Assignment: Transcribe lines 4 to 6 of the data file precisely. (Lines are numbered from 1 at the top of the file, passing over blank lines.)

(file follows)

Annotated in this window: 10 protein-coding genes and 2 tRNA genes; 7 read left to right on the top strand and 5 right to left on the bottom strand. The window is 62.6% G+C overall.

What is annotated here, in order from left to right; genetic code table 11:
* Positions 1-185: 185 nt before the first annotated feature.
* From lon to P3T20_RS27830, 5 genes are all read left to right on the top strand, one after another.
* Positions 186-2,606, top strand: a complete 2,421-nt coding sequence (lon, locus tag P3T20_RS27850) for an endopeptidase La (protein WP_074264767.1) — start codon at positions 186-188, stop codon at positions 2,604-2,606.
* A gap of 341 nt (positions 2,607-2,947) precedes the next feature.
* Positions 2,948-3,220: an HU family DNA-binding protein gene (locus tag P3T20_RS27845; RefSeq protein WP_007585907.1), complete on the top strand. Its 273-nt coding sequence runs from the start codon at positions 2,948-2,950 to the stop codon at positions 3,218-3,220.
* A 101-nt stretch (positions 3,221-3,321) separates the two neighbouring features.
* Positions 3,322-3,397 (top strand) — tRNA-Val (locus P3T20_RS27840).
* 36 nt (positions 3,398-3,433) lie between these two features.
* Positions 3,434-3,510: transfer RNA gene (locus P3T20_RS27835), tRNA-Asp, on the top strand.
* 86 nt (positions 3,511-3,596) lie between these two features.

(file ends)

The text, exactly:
* From lon to P3T20_RS27830, 5 genes are all read left to right on the top strand, one after another.
* Positions 186-2,606, top strand: a complete 2,421-nt coding sequence (lon, locus tag P3T20_RS27850) for an endopeptidase La (protein WP_074264767.1) — start codon at positions 186-188, stop codon at positions 2,604-2,606.
* A gap of 341 nt (positions 2,607-2,947) precedes the next feature.